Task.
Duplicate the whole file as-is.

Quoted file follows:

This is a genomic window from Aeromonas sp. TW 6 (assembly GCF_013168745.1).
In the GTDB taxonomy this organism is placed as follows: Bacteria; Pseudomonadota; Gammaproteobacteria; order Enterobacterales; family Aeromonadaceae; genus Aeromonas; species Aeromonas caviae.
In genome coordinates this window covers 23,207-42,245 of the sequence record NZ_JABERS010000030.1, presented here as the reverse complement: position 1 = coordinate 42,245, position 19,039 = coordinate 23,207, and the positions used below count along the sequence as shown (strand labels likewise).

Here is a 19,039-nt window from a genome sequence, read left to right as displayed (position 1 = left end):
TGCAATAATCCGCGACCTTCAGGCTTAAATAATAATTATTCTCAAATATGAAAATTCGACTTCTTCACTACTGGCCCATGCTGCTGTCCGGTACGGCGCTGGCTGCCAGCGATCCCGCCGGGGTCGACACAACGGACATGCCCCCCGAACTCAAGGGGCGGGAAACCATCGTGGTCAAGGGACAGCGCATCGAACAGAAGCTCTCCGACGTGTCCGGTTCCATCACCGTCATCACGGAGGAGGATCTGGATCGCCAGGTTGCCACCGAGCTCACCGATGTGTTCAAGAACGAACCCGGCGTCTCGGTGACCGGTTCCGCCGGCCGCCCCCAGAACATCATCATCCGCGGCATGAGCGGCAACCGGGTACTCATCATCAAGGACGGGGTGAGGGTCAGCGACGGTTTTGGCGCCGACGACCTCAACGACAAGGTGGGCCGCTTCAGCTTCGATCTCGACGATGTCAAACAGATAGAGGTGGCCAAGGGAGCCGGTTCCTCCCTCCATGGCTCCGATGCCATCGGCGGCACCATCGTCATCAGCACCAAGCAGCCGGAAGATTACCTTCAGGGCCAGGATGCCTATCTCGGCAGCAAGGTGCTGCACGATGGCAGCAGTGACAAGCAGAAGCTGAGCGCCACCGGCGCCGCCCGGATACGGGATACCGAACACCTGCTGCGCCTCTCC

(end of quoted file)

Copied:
This is a genomic window from Aeromonas sp. TW 6 (assembly GCF_013168745.1).
In the GTDB taxonomy this organism is placed as follows: Bacteria; Pseudomonadota; Gammaproteobacteria; order Enterobacterales; family Aeromonadaceae; genus Aeromonas; species Aeromonas caviae.
In genome coordinates this window covers 23,207-42,245 of the sequence record NZ_JABERS010000030.1, presented here as the reverse complement: position 1 = coordinate 42,245, position 19,039 = coordinate 23,207, and the positions used below count along the sequence as shown (strand labels likewise).

Here is a 19,039-nt window from a genome sequence, read left to right as displayed (position 1 = left end):
TGCAATAATCCGCGACCTTCAGGCTTAAATAATAATTATTCTCAAATATGAAAATTCGACTTCTTCACTACTGGCCCATGCTGCTGTCCGGTACGGCGCTGGCTGCCAGCGATCCCGCCGGGGTCGACACAACGGACATGCCCCCCGAACTCAAGGGGCGGGAAACCATCGTGGTCAAGGGACAGCGCATCGAACAGAAGCTCTCCGACGTGTCCGGTTCCATCACCGTCATCACGGAGGAGGATCTGGATCGCCAGGTTGCCACCGAGCTCACCGATGTGTTCAAGAACGAACCCGGCGTCTCGGTGACCGGTTCCGCCGGCCGCCCCCAGAACATCATCATCCGCGGCATGAGCGGCAACCGGGTACTCATCATCAAGGACGGGGTGAGGGTCAGCGACGGTTTTGGCGCCGACGACCTCAACGACAAGGTGGGCCGCTTCAGCTTCGATCTCGACGATGTCAAACAGATAGAGGTGGCCAAGGGAGCCGGTTCCTCCCTCCATGGCTCCGATGCCATCGGCGGCACCATCGTCATCAGCACCAAGCAGCCGGAAGATTACCTTCAGGGCCAGGATGCCTATCTCGGCAGCAAGGTGCTGCACGATGGCAGCAGTGACAAGCAGAAGCTGAGCGCCACCGGCGCCGCCCGGATACGGGATACCGAACACCTGCTGCGCCTCTCC